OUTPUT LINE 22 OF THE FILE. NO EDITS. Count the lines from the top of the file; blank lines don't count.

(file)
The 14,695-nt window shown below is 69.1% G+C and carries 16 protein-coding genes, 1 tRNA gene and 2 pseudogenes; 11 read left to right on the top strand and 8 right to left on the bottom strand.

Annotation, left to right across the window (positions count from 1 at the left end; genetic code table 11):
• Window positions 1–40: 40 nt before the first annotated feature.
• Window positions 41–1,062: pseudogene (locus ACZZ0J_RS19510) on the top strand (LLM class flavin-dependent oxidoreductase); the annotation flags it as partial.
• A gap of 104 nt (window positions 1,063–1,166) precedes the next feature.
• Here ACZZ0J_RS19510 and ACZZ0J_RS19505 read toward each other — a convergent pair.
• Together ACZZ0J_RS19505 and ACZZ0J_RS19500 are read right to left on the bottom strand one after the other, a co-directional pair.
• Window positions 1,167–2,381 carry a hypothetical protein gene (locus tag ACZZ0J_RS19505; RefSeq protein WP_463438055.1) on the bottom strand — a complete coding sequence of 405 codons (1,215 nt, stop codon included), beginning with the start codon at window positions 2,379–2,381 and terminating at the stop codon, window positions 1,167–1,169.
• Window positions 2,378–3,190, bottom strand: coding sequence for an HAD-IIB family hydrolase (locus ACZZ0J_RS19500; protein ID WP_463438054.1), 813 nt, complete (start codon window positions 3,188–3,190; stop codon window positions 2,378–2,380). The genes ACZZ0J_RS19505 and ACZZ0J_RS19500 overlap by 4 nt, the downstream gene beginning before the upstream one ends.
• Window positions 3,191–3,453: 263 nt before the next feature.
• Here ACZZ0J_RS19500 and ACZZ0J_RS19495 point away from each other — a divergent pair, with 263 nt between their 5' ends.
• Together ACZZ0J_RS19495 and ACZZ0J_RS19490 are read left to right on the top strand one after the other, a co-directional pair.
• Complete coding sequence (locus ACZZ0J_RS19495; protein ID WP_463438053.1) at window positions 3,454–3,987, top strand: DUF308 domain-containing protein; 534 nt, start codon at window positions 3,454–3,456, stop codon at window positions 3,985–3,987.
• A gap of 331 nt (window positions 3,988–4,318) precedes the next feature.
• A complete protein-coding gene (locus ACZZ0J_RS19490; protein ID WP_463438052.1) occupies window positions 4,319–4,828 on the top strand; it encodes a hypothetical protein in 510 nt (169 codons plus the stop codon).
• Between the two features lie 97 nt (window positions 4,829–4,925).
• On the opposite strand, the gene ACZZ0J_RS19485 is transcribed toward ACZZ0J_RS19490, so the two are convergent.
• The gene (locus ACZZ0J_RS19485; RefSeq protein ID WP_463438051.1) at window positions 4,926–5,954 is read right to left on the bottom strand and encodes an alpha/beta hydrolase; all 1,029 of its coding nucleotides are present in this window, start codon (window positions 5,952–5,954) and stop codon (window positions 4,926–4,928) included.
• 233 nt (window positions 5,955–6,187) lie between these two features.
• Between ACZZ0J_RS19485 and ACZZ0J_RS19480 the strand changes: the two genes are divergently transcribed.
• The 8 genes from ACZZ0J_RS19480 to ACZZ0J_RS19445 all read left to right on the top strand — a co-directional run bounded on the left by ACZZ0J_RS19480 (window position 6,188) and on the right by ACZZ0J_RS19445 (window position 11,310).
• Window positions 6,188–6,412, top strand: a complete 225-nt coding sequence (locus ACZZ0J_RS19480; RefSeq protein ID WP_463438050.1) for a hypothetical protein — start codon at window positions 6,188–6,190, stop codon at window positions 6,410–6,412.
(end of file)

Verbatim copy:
• Window positions 6,188–6,412, top strand: a complete 225-nt coding sequence (locus ACZZ0J_RS19480; RefSeq protein ID WP_463438050.1) for a hypothetical protein — start codon at window positions 6,188–6,190, stop codon at window positions 6,410–6,412.